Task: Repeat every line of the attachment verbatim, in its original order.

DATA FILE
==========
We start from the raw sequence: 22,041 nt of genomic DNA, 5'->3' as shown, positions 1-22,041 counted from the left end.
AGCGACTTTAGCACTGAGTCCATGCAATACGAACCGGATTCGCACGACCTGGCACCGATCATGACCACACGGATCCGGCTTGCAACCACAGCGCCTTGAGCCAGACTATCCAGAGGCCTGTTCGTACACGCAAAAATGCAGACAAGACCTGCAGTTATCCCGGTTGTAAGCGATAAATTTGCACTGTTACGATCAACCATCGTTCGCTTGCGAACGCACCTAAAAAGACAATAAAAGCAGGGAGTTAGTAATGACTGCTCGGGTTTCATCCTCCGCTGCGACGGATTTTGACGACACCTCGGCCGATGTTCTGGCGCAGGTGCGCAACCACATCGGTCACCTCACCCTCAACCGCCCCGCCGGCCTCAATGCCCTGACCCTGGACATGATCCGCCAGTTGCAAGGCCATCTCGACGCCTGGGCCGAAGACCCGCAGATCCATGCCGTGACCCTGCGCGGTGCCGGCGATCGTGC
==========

We start from the raw sequence: 22,041 nt of genomic DNA, 5'->3' as shown, positions 1-22,041 counted from the left end.
AGCGACTTTAGCACTGAGTCCATGCAATACGAACCGGATTCGCACGACCTGGCACCGATCATGACCACACGGATCCGGCTTGCAACCACAGCGCCTTGAGCCAGACTATCCAGAGGCCTGTTCGTACACGCAAAAATGCAGACAAGACCTGCAGTTATCCCGGTTGTAAGCGATAAATTTGCACTGTTACGATCAACCATCGTTCGCTTGCGAACGCACCTAAAAAGACAATAAAAGCAGGGAGTTAGTAATGACTGCTCGGGTTTCATCCTCCGCTGCGACGGATTTTGACGACACCTCGGCCGATGTTCTGGCGCAGGTGCGCAACCACATCGGTCACCTCACCCTCAACCGCCCCGCCGGCCTCAATGCCCTGACCCTGGACATGATCCGCCAGTTGCAAGGCCATCTCGACGCCTGGGCCGAAGACCCGCAGATCCATGCCGTGACCCTGCGCGGTGCCGGCGATCGTGC